1. A STUNNING DAY FOR PUBLIC DIPLOMACY: Friday, February 19, 2021 was not “just another news day” for America. If you were a U.S. diplomat, especially a public diplomacy officer, it was arguably a great day. Several things happened within just a couple of hours to significantly explain and advance U.S. policy of partnership, cooperation, engagement and concern for the real health and other needs of people. One was a Presidential speech to Europe, one was a formal international agreement notification, and one was a Presidential visit to the U.S. heartland.
President Biden’s remarks to the 2021 Virtual Munich Security Conference and participation in a Group of Seven leaders’ meeting, hosted by Britain, delivered a crystal clear, much-appreciated message not only to the NATO Alliance, but to the wider world: “America is back. The transatlantic alliance is back. And we are not looking backward; we are looking forward, together.” Besides giving strong support to collective security, the President also sent a clear global health partnership message: “We must cooperate if we’re going to defeat COVID-19 everywhere.” The President pledged $4 billion to GAVI, the Vaccine Alliance, for use by the COVAX Facility in global vaccine distribution. For the President’s text, go to: https://www.whitehouse.gov/
Also on February 19, 2021, the United States officially once again became a Party to the historic Paris Agreement, an unprecedented framework for global action on climate change. Secretary of State Blinken called the occasion “momentous,” and said:
“Climate change and science diplomacy can never again be ‘add-ons’ in our foreign policy discussions. Addressing the real threats from climate change and listening to our scientists is at the center of our domestic and foreign policy priorities. It is vital in our discussions of national security, migration, international health efforts, and in our economic diplomacy and trade talks. We are reengaging the world on all fronts, including at the President’s April 22nd Leaders’ Climate Summit.”
For the Secretary’s press statement, see: https://www.state.gov/the-
Finally, that same day, the President traveled to Kalamazoo County, Michigan, to tour a Pfizer vaccine plant. His messages there were intended to reassure a domestic audience, but clearly they were also important for a global audience to hear. The President reported on progress made in getting people vaccinated, emphasized his administration’s commitment to listening to scientists, and showcased cooperation from a leading global pharmaceutical company. He made clear that “it’s not enough that we find cures for Americans,” adding “There needs to be cures that the world is able to take part of, because you can’t build a wall or a fence high enough to keep a pandemic out.” For the Kalamazoo remarks, go to: https://www.whitehouse.
All in all, the day’s events gave PD officers plenty of policy guidance, visuals, and “good news” to share with local audiences and contacts.
2. THE CASE — YET AGAIN — FOR “RESTORING” USIA: On October 1, 1999, the U.S. Information Agency ceased being an independent agency. However its demise is described — consolidation, integration, reform, restructuring, or hostile take-over, USIA’s non-broadcast functions on that date moved into the State Department and international broadcasting went into a separate entity. Whether those were wise decisions continue to re-surface and be hotly debated more than two decades later.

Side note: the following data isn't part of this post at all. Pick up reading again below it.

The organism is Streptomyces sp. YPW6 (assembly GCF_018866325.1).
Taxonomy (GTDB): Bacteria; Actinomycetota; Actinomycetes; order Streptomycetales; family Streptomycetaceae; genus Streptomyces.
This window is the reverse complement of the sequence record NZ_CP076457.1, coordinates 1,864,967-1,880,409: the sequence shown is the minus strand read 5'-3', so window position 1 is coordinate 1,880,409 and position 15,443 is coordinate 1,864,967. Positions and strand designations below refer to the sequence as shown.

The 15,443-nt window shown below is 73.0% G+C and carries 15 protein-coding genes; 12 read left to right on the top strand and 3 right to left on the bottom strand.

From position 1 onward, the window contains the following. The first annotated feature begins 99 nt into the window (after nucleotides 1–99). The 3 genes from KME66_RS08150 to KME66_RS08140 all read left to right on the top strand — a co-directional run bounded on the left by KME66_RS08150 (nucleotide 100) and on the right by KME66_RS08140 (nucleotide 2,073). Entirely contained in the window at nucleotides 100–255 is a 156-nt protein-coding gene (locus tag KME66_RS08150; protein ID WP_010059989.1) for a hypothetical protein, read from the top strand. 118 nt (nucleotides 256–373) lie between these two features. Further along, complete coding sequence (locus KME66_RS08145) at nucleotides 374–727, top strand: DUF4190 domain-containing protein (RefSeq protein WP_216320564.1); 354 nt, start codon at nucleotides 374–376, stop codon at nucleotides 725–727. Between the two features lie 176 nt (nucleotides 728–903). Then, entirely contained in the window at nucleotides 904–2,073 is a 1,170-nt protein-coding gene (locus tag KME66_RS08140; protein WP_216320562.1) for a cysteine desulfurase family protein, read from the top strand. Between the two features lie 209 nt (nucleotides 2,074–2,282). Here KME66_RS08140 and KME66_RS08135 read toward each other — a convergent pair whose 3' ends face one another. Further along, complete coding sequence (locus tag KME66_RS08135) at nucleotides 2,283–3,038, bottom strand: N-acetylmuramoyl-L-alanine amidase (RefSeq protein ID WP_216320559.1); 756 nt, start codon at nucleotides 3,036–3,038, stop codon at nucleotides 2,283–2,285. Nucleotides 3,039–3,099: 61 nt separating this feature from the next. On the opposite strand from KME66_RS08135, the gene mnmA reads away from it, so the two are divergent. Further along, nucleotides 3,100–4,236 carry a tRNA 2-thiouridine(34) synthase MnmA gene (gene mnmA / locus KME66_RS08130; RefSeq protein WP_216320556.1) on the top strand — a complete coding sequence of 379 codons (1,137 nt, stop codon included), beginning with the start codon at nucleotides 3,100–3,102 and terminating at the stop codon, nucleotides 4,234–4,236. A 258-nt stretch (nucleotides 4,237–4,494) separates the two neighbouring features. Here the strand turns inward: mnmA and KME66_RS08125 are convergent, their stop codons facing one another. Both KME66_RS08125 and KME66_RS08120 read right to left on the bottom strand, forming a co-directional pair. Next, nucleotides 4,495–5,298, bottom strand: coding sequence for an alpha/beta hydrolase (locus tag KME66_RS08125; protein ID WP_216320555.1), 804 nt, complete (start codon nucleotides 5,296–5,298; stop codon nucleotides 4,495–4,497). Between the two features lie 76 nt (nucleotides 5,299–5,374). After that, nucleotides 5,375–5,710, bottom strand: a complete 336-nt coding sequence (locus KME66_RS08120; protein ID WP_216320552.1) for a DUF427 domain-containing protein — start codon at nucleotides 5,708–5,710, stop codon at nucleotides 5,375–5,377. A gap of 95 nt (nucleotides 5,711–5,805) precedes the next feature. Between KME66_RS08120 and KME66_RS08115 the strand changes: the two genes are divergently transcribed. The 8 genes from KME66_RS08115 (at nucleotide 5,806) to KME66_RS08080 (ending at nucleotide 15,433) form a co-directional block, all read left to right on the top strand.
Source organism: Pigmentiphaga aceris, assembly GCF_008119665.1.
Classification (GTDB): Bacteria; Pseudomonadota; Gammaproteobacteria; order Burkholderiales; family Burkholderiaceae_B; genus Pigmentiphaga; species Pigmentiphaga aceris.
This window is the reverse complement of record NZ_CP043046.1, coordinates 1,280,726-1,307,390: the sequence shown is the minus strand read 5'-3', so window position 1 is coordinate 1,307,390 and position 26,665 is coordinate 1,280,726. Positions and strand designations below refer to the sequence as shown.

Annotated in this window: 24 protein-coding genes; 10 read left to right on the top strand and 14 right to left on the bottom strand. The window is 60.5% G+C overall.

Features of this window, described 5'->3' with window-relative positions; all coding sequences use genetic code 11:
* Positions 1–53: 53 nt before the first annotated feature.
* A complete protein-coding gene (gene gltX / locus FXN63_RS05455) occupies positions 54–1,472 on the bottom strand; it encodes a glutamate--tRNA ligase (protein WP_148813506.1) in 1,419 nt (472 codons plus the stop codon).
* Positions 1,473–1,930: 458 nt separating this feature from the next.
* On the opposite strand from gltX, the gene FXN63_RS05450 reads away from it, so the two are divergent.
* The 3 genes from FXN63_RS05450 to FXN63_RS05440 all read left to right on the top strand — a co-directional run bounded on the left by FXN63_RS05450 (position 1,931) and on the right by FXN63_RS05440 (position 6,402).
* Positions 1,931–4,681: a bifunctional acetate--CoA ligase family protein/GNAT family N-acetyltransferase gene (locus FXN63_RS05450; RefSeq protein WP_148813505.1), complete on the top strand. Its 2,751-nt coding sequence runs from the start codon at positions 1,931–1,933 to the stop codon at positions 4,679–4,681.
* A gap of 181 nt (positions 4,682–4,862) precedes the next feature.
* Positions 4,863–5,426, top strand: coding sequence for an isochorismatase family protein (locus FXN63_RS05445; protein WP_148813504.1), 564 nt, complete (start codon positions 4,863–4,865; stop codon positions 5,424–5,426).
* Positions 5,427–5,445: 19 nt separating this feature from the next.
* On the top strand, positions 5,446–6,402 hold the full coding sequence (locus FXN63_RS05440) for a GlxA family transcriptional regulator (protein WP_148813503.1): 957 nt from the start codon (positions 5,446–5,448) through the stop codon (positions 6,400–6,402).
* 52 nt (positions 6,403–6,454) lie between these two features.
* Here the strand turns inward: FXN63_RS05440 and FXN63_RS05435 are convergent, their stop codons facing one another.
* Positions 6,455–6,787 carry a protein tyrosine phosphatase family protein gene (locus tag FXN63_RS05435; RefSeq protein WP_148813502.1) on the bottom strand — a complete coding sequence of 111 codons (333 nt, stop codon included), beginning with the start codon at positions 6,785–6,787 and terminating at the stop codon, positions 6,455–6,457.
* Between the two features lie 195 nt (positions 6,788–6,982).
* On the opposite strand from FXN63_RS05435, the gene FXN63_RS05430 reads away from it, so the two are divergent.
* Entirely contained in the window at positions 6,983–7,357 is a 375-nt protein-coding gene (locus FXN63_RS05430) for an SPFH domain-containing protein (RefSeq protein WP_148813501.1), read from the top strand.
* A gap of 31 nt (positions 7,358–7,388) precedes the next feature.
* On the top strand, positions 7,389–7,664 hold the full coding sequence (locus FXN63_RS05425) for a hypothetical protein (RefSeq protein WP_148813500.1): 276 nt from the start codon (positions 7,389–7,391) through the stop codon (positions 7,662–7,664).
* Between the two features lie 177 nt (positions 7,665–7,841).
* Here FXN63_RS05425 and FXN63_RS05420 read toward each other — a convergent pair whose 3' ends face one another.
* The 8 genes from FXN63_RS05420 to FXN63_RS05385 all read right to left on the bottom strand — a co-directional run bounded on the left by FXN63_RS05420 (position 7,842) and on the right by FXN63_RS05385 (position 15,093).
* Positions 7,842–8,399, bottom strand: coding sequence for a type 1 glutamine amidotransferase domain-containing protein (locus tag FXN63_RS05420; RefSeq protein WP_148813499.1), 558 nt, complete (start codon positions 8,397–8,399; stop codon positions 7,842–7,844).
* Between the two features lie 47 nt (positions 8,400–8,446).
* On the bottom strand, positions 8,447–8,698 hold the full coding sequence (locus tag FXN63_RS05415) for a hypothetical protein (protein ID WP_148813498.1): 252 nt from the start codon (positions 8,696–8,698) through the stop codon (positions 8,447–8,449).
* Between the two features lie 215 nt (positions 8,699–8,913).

The basic debate is between those who argue “USIA is an outdated relic of the Cold War” and “the PD function needs to remain an integral part of the Department of State to stay relevant” versus those who say an “independent, revitalized, flexible USIA-like agency” is exactly what is needed to meet today’s PD challenges and explain global issues such as climate change, pandemics, terrorism, cyber, nuclear proliferation, refugees, and democracy and human rights.
The latest experts to propose bringing USIA back are Evan Cooper and Robert A. Manning, both with the Atlantic Council. (Manning held State Department senior counselor and Policy Planning Staff positions between 2001-2008). In “How to Fix the U.S. Public Diplomacy Deficit: Restore USIA,” a February 13, 2021 piece for The Hill, they make the case for why the time is right for the United States to “remedy its public diplomacy deficit, and re-engage globally both to better tell America’s story and expand people-to-people, art and cultural exchanges.” They concluded:
“Rebuilding trust and moral authority for U.S. global leadership will take time and effort to demonstrate that U.S. policy is adapting to a multipolar world. But for that process to have a chance to succeed, the United States must be able to communicate to foreign publics what it is doing and why it is doing it and understand foreign perceptions as well. That is a harder task than ever before thanks to modern media ecosystems. Re-establishing USIA and equipping it for this challenge would be a step in the right direction.”
For their analysis, go to:https://thehill.com/
3. TRYING TO RE-ENGAGE WITH CHINA: Communication with China continues to be strained, as the two governments review how to interact with each other and what role public diplomacy, including exchanges, will be allowed to play. About the time of President Biden’s first call to President Xi Jinping, the State Department was condemning China’s decision to bar BBC World News from broadcasting in China, and — separately — Radio Television Hong Kong (RTHK) said it was suspending the relaying of BBC World Service radio in the region. Also, criticism of China’s human rights abuses — “genocide” — against the Muslim Uighur minority was drawing attention to China’s hosting of the 2022 Winter Olympics.
In his important February 12 call with the Chinese leader, the President not only brought Lunar New Year greetings, but also “affirmed his priorities of protecting the American people’s security, prosperity, health, and way of life, and preserving a free and open Indo-Pacific.” Also, he “underscored his fundamental concerns about Beijing’s coercive and unfair economic practices, crackdown in Hong Kong, human rights abuses in Xinjian, and increasingly assertive actions in the region, including toward Taiwan.” On the more positive side, the President “committed to pursuing practical, results-oriented engagements when it advances the interests of the American people and those of our allies.”
At about the same time, an important — but little noticed — effort to re-engage was launched. On February 2, 2021, the Institute of International Education International Institute of Education (IIE) announced a “one-time” China-U.S. Scholars program with $3.1 million in support from five major foundations — Carnegie Corporation of New York, Ford Foundation, Harvard-Yenching Institute, Henry Luce Foundation, and Rockefeller Brothers Fund. The funds will “support 48 Chinese and American faculty and students in the arts, humanities and social science to conduct research, study or teach abroad in the United States or China in the 2021-22 academic year.”